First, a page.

Google Maps for iOS returns to the App Store with Street View

13 Dec 2012

Share on FacebookTweet about this on TwitterShare on LinkedInShare on Google+Pin on PinterestShare on RedditEmail this to someone

Share on FacebookTweet about this on TwitterShare on LinkedInShare on Google+Pin on PinterestShare on RedditEmail this to someone

Google for iOS has returned to Apple’s App Store with a range of new features, including Street View, voice, turn-by-turn navigation and even a developer SDK.

The new Google Maps app for iOS is compatible with all iOS devices extending back to the iPhone 3GS.

The app lets users save their favourite locations, as well as discover places to eat, drink, shop and more.

It also comes with live traffic information in cities across the world, as well as voice-guided turn-by-turn driving directions.

A cool and welcome addition is Street View, which gives smartphone and tablet users a 360-degree panorama of places around the world.

The interface has been streamlined and is certainly faster to use.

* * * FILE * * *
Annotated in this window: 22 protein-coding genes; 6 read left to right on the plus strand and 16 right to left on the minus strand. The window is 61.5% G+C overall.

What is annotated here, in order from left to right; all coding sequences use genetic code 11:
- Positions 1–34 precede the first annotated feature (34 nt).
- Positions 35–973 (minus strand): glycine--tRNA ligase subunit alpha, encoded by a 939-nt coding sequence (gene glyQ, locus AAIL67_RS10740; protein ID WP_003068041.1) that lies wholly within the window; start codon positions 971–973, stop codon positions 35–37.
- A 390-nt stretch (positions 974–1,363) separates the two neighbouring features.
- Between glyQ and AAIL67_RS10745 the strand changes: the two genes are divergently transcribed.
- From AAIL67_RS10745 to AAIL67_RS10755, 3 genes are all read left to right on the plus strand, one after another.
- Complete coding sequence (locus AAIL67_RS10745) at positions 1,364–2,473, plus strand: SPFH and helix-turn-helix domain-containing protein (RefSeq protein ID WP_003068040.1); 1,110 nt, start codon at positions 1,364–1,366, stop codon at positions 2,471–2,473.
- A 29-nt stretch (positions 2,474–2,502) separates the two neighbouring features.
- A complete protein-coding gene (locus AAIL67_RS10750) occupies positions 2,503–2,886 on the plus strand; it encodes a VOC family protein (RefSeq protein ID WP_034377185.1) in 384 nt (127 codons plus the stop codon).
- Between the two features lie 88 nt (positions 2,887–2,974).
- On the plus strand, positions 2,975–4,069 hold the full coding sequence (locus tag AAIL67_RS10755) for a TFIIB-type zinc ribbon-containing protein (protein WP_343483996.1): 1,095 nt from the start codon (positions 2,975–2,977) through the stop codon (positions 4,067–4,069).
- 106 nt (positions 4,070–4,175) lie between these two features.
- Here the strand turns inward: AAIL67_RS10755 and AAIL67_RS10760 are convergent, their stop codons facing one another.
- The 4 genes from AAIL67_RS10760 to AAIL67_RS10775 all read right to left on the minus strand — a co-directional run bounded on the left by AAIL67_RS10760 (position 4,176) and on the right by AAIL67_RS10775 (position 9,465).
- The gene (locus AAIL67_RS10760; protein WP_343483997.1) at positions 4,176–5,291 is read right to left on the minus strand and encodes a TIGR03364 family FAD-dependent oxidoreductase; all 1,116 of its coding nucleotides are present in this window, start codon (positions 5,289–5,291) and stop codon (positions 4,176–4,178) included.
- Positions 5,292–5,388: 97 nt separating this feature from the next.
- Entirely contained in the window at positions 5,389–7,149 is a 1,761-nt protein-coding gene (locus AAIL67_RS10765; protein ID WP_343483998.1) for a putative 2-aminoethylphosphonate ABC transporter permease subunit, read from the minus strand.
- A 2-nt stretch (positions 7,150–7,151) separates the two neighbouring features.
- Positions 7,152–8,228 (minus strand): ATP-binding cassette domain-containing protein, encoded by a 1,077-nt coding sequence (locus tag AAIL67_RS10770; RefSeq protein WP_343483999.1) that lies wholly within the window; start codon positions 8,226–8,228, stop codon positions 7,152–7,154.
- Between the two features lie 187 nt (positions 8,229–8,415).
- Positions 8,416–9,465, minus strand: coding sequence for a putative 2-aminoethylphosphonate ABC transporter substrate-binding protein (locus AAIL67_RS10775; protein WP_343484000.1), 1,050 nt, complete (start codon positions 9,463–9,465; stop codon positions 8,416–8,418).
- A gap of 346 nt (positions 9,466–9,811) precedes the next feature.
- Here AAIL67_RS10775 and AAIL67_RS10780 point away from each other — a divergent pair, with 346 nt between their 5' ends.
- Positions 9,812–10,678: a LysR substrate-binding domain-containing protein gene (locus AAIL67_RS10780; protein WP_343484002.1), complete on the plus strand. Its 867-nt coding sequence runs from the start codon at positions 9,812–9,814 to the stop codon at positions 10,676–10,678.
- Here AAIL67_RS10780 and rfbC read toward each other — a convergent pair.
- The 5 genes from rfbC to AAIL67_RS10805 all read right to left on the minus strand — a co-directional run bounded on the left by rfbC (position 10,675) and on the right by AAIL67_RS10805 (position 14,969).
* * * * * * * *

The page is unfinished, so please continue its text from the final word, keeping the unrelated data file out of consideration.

Writing in the Google Geo Developers Blog, senior product manager Andrew Foster said: “With the Google Maps SDK for iOS, developers can feature Google Maps in their applications on the iPod touch, iPhone, and iPad. Also, the SDK makes it simple to link to Google Maps for iPhone from inside your app, enabling your users to easily search and get directions.”

google street view

He said the developers SDK features vector-based maps that load quickly, allowing users to easily navigate 2D and 3D views, rotating and tilting the map with simple gestures inside your app.

“Developers can also change the Google Maps view to include information such as traffic conditions, and control camera positions in 3D.”

Access to API keys is being progressively rolled out to developers who register interest, Foster said.

The arrival of the new Google Maps app is timely, considering the fact that as Apple’ travails with its own Maps app continue, Australian police had to warn users about Apple’s Maps app on iPhones because incorrect information was putting lives in danger.

Editor John Kennedy is an award-winning technology journalist.

editorial@siliconrepublic.com